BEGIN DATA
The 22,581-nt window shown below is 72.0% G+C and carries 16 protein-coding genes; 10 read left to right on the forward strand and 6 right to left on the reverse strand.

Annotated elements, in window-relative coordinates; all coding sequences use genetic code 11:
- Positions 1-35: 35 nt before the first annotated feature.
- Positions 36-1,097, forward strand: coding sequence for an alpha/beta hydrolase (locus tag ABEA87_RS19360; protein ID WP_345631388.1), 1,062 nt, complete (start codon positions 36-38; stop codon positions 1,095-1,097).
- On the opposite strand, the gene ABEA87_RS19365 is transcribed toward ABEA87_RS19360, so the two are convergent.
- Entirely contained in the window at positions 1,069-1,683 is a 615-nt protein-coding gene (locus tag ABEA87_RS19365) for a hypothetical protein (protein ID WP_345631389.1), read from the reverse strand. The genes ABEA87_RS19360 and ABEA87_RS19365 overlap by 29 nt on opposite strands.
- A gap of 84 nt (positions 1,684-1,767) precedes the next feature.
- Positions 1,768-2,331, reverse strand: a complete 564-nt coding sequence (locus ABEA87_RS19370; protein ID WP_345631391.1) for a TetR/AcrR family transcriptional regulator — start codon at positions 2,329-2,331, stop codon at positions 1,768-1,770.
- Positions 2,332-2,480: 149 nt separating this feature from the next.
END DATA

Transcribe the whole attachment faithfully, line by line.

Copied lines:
The 22,581-nt window shown below is 72.0% G+C and carries 16 protein-coding genes; 10 read left to right on the forward strand and 6 right to left on the reverse strand.

Annotated elements, in window-relative coordinates; all coding sequences use genetic code 11:
- Positions 1-35: 35 nt before the first annotated feature.
- Positions 36-1,097, forward strand: coding sequence for an alpha/beta hydrolase (locus tag ABEA87_RS19360; protein ID WP_345631388.1), 1,062 nt, complete (start codon positions 36-38; stop codon positions 1,095-1,097).
- On the opposite strand, the gene ABEA87_RS19365 is transcribed toward ABEA87_RS19360, so the two are convergent.
- Entirely contained in the window at positions 1,069-1,683 is a 615-nt protein-coding gene (locus tag ABEA87_RS19365) for a hypothetical protein (protein ID WP_345631389.1), read from the reverse strand. The genes ABEA87_RS19360 and ABEA87_RS19365 overlap by 29 nt on opposite strands.
- A gap of 84 nt (positions 1,684-1,767) precedes the next feature.
- Positions 1,768-2,331, reverse strand: a complete 564-nt coding sequence (locus ABEA87_RS19370; protein ID WP_345631391.1) for a TetR/AcrR family transcriptional regulator — start codon at positions 2,329-2,331, stop codon at positions 1,768-1,770.
- Positions 2,332-2,480: 149 nt separating this feature from the next.